Effects of azole treatments on the physical properties of Candida albicans plasma membrane: a spin probe EPR study.

TitleEffects of azole treatments on the physical properties of Candida albicans plasma membrane: a spin probe EPR study.
Publication TypeJournal Article
Year of Publication2014
AuthorsSgherri, C, Porta, A, Castellano, S, Pinzino, C, Quartacci, MF, Calucci, L
JournalBiochimica et biophysica acta
Date Publishedjan
KeywordsAntifungal Agents, Antifungal Agents: chemical synthesis, Antifungal Agents: chemistry, Antifungal Agents: pharmacology, Azoles, Azoles: chemical synthesis, Azoles: chemistry, Azoles: pharmacology, Candida albicans, Candida albicans: chemistry, Cell Fractionation, Cell Membrane, Cell Membrane: chemistry, Cell Membrane: drug effects, Cyclic N-Oxides, Electron spin resonance spectroscopy, Fluconazole, Fluconazole: chemistry, Fluconazole: pharmacology, Membrane Fluidity, Membrane Fluidity: drug effects, Membrane Lipids, Membrane Lipids: chemistry, Membrane Proteins, Membrane Proteins: chemistry, Spin Labels, Temperature

EPR spectroscopy was applied to investigate the effects of the treatment of Candida albicans cells with fluconazole (FLC) and two newly synthesized azoles (CPA18 and CPA109), in a concentration not altering yeast morphology, on the lipid organization and dynamics of the plasma membrane. Measurements were performed in the temperature range between 0°C and 40°C using 5-doxyl- (5-DSA) and 16-doxyl- (16-DSA) stearic acids as spin probes. 5-DSA spectra were typical of lipids in a highly ordered environment, whereas 16-DSA spectra consisted of two comparable components, one corresponding to a fluid bulk lipid domain in the membrane and the other to highly ordered and motionally restricted lipids interacting with integral membrane proteins. A line shape analysis allowed the relative proportion and the orientational order and dynamic parameters of the spin probes in the different environments to be determined. Smaller order parameters, corresponding to a looser lipid packing, were found for the treated samples with respect to the control one in the region close to the membrane surface probed by 5-DSA. On the other hand, data on 16-DSA indicated that azole treatments hamper the formation of ordered lipid domains hosting integral proteins and/or lead to a decrease in integral protein content in the membrane. The observed effects are mainly ascribable to the inhibition of ergosterol biosynthesis by the antifungal agents, although a direct interaction of the CPA compounds with the membrane bilayer in the region close to the lipid polar head groups cannot be excluded.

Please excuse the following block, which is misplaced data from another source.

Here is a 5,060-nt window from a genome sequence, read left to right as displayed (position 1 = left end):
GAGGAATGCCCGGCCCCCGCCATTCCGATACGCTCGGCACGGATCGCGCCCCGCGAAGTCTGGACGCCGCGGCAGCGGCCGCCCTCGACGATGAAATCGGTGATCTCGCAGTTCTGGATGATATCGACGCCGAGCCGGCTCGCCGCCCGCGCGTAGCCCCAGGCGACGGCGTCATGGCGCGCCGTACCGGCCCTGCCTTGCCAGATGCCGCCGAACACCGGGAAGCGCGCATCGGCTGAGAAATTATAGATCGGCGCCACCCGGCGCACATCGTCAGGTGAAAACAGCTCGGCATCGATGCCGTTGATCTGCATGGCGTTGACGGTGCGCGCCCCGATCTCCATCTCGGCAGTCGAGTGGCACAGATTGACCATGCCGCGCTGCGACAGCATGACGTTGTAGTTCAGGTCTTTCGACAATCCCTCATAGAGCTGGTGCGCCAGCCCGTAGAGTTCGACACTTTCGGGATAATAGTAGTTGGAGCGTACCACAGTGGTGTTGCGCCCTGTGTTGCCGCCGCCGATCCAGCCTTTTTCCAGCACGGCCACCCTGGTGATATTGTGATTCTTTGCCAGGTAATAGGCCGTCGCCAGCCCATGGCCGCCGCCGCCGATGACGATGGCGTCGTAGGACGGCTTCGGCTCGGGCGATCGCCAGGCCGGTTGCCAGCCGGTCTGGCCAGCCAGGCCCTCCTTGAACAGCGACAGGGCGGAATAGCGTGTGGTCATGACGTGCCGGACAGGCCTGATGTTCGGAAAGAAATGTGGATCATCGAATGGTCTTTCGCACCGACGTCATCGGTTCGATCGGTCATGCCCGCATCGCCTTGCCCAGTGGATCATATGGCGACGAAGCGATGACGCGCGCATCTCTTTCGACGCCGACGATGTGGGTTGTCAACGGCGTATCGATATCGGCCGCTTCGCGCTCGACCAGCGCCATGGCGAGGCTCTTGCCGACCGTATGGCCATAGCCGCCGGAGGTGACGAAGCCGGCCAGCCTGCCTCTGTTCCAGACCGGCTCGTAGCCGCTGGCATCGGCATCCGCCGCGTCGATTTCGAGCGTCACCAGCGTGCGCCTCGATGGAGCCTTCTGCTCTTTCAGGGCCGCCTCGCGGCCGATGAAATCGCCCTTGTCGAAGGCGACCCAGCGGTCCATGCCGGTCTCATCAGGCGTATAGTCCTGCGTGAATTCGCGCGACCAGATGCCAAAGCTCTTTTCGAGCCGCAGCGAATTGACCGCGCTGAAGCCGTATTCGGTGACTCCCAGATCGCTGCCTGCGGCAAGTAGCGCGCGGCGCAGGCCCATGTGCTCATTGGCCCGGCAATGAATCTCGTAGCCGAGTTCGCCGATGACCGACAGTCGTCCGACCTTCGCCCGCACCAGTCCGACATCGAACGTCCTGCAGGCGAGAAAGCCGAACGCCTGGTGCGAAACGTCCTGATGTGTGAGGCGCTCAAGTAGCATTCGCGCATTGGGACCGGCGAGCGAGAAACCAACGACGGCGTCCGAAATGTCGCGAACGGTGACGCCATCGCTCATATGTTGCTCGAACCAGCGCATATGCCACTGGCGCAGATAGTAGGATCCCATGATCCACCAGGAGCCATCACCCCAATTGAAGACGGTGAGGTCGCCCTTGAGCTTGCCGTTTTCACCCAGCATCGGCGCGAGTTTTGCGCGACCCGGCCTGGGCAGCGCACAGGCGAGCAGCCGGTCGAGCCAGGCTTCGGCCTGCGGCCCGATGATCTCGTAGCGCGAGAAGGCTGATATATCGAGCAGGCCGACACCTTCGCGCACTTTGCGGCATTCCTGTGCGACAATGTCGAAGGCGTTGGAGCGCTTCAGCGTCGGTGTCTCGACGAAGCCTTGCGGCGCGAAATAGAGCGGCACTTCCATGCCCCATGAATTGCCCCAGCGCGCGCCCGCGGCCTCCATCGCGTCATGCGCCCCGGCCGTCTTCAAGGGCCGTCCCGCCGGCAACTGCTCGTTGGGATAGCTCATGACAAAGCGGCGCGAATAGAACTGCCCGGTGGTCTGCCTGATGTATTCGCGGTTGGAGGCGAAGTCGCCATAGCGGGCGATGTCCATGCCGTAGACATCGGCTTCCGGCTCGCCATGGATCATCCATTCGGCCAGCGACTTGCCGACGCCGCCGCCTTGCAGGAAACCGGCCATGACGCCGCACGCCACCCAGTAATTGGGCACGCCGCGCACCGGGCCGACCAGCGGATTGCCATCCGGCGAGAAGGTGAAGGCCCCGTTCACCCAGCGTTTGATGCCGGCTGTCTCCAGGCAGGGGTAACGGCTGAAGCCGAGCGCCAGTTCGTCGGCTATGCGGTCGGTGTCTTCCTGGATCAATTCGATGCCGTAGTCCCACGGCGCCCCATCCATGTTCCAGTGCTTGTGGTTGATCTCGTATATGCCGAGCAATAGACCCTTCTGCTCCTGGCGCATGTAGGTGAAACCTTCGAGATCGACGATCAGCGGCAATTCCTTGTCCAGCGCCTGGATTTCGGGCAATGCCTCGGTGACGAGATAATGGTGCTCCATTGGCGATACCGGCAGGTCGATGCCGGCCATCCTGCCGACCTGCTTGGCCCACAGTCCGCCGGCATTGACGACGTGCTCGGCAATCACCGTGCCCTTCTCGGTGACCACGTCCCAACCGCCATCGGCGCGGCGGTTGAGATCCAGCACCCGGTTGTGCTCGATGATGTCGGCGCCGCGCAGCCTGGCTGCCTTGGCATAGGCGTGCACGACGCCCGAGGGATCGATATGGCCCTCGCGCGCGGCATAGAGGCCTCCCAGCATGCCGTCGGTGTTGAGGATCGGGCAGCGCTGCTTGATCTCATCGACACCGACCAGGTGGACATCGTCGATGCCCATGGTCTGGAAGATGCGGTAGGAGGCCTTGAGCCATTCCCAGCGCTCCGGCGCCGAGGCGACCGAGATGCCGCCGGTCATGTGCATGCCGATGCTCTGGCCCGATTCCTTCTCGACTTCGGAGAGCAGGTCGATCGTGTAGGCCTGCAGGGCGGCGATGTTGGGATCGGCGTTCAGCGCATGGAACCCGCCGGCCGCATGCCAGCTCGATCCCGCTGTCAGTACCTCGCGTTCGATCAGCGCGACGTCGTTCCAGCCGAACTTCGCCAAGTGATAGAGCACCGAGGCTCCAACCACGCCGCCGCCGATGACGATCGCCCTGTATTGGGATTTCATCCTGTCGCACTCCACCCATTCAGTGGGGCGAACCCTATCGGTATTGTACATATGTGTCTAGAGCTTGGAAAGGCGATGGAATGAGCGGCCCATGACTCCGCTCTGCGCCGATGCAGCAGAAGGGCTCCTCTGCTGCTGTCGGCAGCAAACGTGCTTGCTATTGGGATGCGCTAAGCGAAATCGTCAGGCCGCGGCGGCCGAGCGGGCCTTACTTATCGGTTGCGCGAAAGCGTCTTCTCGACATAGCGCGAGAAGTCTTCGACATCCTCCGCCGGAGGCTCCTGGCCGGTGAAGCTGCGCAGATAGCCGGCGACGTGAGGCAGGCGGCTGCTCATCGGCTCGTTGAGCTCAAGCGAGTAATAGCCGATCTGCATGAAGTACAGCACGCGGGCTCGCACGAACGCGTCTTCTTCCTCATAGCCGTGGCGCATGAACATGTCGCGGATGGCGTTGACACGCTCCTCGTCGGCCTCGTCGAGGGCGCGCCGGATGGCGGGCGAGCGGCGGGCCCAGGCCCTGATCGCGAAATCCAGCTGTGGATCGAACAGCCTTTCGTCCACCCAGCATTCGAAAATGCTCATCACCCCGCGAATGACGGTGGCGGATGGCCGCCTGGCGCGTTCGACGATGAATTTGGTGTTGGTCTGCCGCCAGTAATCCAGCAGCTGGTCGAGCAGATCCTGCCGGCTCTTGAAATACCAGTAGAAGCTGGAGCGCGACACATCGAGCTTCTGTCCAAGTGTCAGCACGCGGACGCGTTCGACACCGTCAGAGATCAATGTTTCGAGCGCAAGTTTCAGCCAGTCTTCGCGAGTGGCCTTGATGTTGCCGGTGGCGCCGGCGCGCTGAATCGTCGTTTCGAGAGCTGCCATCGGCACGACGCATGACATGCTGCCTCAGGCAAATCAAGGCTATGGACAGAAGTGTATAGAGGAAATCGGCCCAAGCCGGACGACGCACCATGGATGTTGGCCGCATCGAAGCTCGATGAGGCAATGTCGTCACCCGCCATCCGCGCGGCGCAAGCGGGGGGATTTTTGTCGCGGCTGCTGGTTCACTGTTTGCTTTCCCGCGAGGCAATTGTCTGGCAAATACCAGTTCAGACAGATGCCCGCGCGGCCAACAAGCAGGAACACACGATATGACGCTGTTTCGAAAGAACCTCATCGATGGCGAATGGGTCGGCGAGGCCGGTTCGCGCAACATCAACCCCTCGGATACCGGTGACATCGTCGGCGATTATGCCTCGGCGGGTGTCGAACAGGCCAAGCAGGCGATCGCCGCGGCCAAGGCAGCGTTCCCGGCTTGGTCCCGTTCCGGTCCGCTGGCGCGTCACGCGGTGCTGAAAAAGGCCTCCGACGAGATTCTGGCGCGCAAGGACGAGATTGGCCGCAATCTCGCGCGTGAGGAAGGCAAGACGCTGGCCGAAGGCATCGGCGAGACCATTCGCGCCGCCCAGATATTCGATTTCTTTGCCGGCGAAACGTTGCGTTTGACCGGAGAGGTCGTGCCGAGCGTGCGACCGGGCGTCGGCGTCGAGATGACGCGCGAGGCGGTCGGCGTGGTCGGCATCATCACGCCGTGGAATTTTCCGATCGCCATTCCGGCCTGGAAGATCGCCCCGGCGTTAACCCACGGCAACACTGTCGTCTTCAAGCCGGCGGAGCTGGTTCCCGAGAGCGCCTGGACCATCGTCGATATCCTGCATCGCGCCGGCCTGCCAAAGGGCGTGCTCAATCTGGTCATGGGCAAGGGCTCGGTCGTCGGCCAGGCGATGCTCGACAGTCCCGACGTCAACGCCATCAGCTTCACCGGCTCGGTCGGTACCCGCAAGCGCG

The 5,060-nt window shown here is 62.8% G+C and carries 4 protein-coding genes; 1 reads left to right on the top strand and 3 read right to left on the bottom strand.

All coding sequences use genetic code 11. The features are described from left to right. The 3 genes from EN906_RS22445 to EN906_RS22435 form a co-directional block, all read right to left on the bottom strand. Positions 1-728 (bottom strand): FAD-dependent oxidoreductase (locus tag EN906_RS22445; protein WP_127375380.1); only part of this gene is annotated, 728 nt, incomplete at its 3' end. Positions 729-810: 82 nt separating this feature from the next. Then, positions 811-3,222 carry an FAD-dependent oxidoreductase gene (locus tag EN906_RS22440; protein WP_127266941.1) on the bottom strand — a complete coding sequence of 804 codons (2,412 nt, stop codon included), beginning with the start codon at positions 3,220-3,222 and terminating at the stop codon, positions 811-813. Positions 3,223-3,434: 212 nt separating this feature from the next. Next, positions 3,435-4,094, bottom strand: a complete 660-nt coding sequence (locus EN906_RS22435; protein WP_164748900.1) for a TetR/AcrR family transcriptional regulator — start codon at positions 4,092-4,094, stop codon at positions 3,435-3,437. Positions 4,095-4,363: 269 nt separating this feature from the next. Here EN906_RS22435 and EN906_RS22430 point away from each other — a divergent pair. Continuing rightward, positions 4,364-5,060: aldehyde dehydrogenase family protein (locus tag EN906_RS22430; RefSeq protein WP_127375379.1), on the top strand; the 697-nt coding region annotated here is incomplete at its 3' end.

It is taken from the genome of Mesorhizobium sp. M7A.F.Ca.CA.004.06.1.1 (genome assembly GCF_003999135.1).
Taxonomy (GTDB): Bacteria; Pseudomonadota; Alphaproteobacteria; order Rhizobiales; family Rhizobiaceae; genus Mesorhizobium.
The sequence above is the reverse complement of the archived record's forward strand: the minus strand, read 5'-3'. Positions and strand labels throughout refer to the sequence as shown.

URLhttp://www.scopus.com/inward/record.url?eid=2-s2.0-84888185652&partnerID=40&md5=abfbf4b52a9f5c3dfbde924352d19eb1 http://www.ncbi.nlm.nih.gov/pubmed/24184423